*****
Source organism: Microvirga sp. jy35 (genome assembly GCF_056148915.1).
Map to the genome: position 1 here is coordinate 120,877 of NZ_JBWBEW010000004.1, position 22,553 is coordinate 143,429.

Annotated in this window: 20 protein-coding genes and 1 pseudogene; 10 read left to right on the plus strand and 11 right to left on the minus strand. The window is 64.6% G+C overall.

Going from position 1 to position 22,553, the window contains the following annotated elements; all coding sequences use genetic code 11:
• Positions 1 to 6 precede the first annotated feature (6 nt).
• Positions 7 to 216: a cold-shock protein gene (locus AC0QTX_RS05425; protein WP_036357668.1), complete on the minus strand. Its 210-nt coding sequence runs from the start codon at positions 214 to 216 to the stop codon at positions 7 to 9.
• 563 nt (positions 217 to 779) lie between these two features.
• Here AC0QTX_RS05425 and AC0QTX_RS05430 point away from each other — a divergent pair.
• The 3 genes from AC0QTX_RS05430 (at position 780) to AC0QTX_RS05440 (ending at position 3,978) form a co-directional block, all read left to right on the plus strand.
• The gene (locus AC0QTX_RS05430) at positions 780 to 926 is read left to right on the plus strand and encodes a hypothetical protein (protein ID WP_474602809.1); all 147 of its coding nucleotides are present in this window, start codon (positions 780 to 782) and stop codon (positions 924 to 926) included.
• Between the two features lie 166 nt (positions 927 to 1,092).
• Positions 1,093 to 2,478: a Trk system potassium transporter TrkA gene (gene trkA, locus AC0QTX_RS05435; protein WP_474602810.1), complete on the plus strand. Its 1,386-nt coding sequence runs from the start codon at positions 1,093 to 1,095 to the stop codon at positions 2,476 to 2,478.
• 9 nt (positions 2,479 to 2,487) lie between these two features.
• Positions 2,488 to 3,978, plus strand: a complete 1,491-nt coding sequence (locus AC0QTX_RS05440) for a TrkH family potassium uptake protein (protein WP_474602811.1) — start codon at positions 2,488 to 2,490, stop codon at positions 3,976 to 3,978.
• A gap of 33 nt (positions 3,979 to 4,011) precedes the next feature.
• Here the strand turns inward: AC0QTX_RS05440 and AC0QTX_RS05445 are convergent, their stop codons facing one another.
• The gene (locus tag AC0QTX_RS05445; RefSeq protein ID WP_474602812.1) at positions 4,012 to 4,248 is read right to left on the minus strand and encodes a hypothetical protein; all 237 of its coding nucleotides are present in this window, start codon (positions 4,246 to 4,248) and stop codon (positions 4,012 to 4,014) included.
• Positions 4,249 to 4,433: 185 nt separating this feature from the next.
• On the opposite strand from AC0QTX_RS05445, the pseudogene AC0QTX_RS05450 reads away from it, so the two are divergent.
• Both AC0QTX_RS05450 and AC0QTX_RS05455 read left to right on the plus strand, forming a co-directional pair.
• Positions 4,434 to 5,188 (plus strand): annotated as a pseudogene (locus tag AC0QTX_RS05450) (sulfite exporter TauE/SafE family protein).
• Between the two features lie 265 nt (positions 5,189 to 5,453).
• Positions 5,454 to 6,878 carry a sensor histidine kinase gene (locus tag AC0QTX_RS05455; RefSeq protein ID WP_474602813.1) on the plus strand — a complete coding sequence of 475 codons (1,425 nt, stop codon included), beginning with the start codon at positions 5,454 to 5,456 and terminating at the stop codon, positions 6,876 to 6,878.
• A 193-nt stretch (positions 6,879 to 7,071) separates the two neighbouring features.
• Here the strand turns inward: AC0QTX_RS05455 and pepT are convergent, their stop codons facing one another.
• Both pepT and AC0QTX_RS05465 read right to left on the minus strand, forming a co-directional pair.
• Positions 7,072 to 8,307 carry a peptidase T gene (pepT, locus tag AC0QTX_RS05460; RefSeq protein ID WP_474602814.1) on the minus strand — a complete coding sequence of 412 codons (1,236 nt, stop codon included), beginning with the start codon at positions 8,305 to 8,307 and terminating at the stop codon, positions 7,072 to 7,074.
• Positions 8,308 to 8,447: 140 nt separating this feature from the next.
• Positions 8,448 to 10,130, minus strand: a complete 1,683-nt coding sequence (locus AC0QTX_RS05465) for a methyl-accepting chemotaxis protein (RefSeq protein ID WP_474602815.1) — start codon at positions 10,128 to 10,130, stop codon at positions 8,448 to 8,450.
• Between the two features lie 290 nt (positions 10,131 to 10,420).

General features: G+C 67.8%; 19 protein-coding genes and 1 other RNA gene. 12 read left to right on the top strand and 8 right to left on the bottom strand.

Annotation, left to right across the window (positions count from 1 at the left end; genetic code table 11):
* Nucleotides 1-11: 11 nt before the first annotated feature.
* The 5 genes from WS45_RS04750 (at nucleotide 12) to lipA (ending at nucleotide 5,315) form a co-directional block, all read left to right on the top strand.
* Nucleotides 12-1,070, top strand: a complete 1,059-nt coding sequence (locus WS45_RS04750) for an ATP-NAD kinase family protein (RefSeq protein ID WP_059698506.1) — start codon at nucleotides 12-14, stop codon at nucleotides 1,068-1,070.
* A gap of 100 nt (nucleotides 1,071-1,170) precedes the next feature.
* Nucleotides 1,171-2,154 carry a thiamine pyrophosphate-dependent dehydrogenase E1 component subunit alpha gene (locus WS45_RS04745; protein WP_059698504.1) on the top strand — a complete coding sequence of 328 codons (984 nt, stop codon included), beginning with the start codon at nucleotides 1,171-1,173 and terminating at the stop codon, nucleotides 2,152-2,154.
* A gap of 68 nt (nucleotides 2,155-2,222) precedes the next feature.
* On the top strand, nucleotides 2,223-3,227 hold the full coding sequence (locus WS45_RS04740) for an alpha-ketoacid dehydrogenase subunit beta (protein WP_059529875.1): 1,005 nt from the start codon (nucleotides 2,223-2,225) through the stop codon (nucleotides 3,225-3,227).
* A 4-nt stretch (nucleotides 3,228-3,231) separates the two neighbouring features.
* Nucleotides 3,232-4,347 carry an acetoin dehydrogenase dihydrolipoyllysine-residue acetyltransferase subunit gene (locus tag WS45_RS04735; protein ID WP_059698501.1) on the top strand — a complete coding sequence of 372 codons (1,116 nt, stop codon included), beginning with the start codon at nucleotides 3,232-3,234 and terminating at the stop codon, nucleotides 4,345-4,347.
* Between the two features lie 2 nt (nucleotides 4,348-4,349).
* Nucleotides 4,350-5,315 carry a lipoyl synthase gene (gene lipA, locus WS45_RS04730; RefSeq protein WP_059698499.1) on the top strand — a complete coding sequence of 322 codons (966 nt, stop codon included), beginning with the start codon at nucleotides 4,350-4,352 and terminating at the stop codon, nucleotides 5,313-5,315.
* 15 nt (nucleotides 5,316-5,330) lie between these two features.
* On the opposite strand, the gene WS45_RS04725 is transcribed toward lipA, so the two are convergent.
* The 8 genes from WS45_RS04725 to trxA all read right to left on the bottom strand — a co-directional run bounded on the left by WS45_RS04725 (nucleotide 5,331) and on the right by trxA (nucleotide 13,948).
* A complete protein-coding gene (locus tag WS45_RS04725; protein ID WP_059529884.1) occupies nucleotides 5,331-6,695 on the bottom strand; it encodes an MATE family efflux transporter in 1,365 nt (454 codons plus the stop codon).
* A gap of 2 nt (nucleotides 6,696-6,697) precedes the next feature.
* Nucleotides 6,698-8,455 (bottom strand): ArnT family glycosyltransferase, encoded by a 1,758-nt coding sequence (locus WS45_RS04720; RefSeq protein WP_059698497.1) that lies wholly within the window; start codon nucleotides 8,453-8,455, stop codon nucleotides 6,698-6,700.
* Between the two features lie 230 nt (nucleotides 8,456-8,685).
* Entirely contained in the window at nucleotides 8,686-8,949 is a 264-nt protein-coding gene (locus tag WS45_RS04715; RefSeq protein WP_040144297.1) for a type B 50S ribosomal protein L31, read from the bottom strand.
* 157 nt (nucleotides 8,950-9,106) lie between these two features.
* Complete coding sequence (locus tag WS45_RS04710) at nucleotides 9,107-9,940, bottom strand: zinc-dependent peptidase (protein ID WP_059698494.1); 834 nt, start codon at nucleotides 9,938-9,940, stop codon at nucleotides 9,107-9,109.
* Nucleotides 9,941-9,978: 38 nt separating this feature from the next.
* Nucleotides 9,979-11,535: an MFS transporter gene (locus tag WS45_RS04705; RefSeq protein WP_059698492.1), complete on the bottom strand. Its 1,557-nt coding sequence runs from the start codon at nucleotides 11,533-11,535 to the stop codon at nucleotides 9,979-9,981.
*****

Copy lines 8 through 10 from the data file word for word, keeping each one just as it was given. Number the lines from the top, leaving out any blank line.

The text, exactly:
• Here AC0QTX_RS05425 and AC0QTX_RS05430 point away from each other — a divergent pair.
• The 3 genes from AC0QTX_RS05430 (at position 780) to AC0QTX_RS05440 (ending at position 3,978) form a co-directional block, all read left to right on the plus strand.
• The gene (locus AC0QTX_RS05430) at positions 780 to 926 is read left to right on the plus strand and encodes a hypothetical protein (protein ID WP_474602809.1); all 147 of its coding nucleotides are present in this window, start codon (positions 780 to 782) and stop codon (positions 924 to 926) included.